Fabric magazine files

Fabric covered magazine files

It’s that time of year where I like to get organised for the year, although it is a little more tricky this year given that our house is completely upside down with the building work! But I’m trying to sort things out where I can, and decided that I needed a little bit more storage for my ever-growing collection of craft magazines. I have had this project in mind for a while now and then I spotted this gorgeous fabric by Cloud 9 on sale in John Lewis and I knew that they would be perfect craft storage – and at ยฃ7 per metre it was a bargain too!

 

You’ll need about half a metre to cover these files, which I got from Paperchase. Over the years, I have learnt that you get what you pay for with magazine files, and I was always forever buying those cardboard ones that break after a little while. These are super sturdy and much wider than normal ones, so you can fit more in too! They are ยฃ7 each but are worth the investment, I promise.

 

You will need

 

A magazine file (or as many as you need)

Half a metre of fabric to cover each one (pre-washed and ironed)

Some A3 card

Pencil

Sharp scissors

Mod Podge and a paintbrush (I just used the matt one, but use whatever you have)

 

Step 1

 

Make a template of your magazine file by drawing around it on the card – you just need to draw around one side and half of the back (the deepest bit) and then measure the bottom and front (the shortest bit) as a separate piece (see below). I added a couple of centimetres around the edges of the side templateย to allow for overlap, except for along the bit where it is half of the back. This edge will be placed along a fold of the fabric when you cut out.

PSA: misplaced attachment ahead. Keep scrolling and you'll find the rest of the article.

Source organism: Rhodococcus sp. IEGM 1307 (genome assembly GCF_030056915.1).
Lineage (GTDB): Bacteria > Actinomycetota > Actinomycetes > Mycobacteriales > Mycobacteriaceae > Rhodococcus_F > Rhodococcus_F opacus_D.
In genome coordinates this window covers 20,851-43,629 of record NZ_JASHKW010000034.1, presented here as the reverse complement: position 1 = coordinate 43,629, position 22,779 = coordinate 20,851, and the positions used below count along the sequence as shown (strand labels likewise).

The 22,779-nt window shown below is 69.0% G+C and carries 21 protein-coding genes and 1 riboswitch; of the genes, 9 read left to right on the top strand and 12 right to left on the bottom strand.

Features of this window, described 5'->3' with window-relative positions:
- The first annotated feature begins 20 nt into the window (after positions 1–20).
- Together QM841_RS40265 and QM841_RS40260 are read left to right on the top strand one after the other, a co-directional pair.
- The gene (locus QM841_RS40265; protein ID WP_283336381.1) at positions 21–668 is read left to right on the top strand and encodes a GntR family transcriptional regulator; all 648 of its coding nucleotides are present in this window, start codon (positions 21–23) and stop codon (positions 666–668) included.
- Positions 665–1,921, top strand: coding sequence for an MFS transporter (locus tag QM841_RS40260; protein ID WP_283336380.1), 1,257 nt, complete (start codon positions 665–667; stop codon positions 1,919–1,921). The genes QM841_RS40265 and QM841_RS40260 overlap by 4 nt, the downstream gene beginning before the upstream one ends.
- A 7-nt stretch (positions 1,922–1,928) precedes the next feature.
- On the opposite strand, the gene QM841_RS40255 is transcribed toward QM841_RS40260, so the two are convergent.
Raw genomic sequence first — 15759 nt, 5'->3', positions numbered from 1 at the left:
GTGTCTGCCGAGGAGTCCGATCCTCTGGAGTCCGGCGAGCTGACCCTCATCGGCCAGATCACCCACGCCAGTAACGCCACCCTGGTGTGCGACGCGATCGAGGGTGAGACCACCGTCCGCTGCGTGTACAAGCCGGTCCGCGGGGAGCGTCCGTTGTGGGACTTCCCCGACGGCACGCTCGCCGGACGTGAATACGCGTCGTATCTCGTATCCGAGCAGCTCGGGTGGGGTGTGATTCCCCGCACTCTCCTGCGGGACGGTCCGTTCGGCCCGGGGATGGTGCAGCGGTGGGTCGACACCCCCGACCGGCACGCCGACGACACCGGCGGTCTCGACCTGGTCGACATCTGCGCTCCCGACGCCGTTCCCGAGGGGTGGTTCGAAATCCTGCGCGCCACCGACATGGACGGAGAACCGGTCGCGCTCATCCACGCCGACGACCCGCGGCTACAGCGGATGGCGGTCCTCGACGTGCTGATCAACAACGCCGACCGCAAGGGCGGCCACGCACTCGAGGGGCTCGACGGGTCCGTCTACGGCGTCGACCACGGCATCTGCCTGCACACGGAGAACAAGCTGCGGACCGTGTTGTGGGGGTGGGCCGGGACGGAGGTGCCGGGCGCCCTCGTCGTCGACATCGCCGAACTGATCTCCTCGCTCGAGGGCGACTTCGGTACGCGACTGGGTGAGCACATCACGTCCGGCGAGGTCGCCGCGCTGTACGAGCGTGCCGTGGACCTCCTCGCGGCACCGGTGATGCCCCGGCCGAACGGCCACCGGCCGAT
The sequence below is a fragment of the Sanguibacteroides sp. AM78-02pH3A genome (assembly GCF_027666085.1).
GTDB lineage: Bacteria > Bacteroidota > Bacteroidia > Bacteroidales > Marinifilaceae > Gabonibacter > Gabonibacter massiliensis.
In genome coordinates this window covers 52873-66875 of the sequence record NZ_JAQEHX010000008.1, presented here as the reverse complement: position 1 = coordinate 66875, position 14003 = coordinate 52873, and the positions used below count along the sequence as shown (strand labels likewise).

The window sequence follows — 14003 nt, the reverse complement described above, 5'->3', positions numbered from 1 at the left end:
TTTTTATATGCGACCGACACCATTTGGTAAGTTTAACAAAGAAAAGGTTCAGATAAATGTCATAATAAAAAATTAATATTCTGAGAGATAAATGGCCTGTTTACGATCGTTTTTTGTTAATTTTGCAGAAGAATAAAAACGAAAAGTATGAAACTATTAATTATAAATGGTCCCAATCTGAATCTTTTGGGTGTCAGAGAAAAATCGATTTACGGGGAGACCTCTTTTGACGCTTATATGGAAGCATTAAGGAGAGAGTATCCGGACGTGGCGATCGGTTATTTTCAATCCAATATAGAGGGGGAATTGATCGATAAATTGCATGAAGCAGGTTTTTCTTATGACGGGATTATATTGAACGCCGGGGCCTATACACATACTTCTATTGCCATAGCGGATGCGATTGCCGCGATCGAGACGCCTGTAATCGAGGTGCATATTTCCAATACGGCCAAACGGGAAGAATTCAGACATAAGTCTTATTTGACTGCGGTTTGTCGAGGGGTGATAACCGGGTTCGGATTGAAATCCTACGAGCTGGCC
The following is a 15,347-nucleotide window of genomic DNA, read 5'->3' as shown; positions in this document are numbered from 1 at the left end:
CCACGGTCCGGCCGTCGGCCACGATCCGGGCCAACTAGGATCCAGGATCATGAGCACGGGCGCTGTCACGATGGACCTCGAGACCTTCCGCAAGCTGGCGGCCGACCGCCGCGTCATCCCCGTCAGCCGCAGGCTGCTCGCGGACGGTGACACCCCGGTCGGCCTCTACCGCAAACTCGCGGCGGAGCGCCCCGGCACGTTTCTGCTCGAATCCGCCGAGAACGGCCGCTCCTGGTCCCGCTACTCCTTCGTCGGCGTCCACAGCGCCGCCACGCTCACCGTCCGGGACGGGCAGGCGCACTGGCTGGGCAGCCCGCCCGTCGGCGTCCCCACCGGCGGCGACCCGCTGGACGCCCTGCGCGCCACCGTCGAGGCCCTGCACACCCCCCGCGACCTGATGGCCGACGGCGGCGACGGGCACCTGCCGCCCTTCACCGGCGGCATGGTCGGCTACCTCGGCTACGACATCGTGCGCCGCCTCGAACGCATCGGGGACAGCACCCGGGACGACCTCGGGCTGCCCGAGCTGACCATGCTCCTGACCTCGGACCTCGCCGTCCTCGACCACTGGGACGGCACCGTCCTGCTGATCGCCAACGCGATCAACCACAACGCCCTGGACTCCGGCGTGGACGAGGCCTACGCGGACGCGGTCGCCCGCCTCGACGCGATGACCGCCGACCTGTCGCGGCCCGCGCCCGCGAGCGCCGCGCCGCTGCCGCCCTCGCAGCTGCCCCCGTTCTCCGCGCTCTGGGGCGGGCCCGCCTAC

Making file templates

 

Step 2

 

Place the largerย template with the deepest edge along the folded edge of your fabric. Cut it out carefully, and then repeat with the rectangular template (which does not need to be cut on a fold). Then open out the larger piece of fabric, face down, and position the file on top.

 

Position the file

 

Step 3

 

Once in position, spread some Mod Podge on one side of the file – you need a fairly thin layer but enough to make it stick. Pull the fabric over and smooth out any creases. Repeat with the other sides. If there’s a hole in the side (for pulling the file off the shelf) you can either cover it up as I did with mine, or cut a hole in the fabric if you prefer. I covered it for easiness! ๐Ÿ™‚

 

Sticking the fabric

 

Step 4

 

Next, carefully spread a little Mod Podge on the inside of the edges, and fold over the fabric and stick down. You’ll need to snip the fabric a little for neatness.

 

Securing the edges

 

Finishing the edges

 

Step 5

 

Now stick down the edges at the bottom, and then cover the rest of theย area with Mod Podge.

 

Finishing the bottom edges

 

Preparing for the bottom piece

 

 

Step 6

 

Take the rectangular piece of fabric and place it carefully along the edge, and then smooth it down. Then repeat with the front section and neaten the edges inside too.

 

Sticking the bottom piece

 

Stick on the front

 

Ta-dah! You’ll have to let the file dry before you can use it – you don’t want all your magazines to stick to the insides!

 

Finished file

 

File with magazines

 

Now I can tidy my magazines away in style! And when I have a craft room one day, they will go in there perfectly ๐Ÿ™‚ Until then, I’ll be storing these in our study. The great thing about this project is that you can cover these to suit different rooms and styles. Yay!

 

 

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